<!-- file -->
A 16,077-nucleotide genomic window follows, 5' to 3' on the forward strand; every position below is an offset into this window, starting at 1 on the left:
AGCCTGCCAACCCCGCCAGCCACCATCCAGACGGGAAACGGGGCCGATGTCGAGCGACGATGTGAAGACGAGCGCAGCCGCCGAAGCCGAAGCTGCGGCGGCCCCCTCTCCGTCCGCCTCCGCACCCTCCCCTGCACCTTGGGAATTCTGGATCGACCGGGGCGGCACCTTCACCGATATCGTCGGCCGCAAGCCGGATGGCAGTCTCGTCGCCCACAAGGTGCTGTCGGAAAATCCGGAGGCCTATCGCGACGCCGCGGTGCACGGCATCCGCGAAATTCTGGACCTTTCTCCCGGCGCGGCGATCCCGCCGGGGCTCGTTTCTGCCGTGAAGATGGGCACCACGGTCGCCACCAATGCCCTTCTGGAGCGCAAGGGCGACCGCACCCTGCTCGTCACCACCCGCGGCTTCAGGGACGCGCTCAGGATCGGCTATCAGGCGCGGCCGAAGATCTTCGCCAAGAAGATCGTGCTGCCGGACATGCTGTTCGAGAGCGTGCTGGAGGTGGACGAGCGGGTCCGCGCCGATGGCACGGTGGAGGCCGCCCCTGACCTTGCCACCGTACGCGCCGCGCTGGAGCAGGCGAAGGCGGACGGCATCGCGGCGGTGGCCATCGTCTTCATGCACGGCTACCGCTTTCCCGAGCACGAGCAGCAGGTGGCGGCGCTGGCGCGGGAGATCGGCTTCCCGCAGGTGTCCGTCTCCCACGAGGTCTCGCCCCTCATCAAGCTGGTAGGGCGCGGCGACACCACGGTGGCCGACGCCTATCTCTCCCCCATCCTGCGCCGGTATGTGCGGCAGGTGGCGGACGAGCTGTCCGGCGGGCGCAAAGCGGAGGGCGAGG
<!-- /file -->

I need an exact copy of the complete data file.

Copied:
A 16,077-nucleotide genomic window follows, 5' to 3' on the forward strand; every position below is an offset into this window, starting at 1 on the left:
AGCCTGCCAACCCCGCCAGCCACCATCCAGACGGGAAACGGGGCCGATGTCGAGCGACGATGTGAAGACGAGCGCAGCCGCCGAAGCCGAAGCTGCGGCGGCCCCCTCTCCGTCCGCCTCCGCACCCTCCCCTGCACCTTGGGAATTCTGGATCGACCGGGGCGGCACCTTCACCGATATCGTCGGCCGCAAGCCGGATGGCAGTCTCGTCGCCCACAAGGTGCTGTCGGAAAATCCGGAGGCCTATCGCGACGCCGCGGTGCACGGCATCCGCGAAATTCTGGACCTTTCTCCCGGCGCGGCGATCCCGCCGGGGCTCGTTTCTGCCGTGAAGATGGGCACCACGGTCGCCACCAATGCCCTTCTGGAGCGCAAGGGCGACCGCACCCTGCTCGTCACCACCCGCGGCTTCAGGGACGCGCTCAGGATCGGCTATCAGGCGCGGCCGAAGATCTTCGCCAAGAAGATCGTGCTGCCGGACATGCTGTTCGAGAGCGTGCTGGAGGTGGACGAGCGGGTCCGCGCCGATGGCACGGTGGAGGCCGCCCCTGACCTTGCCACCGTACGCGCCGCGCTGGAGCAGGCGAAGGCGGACGGCATCGCGGCGGTGGCCATCGTCTTCATGCACGGCTACCGCTTTCCCGAGCACGAGCAGCAGGTGGCGGCGCTGGCGCGGGAGATCGGCTTCCCGCAGGTGTCCGTCTCCCACGAGGTCTCGCCCCTCATCAAGCTGGTAGGGCGCGGCGACACCACGGTGGCCGACGCCTATCTCTCCCCCATCCTGCGCCGGTATGTGCGGCAGGTGGCGGACGAGCTGTCCGGCGGGCGCAAAGCGGAGGGCGAGG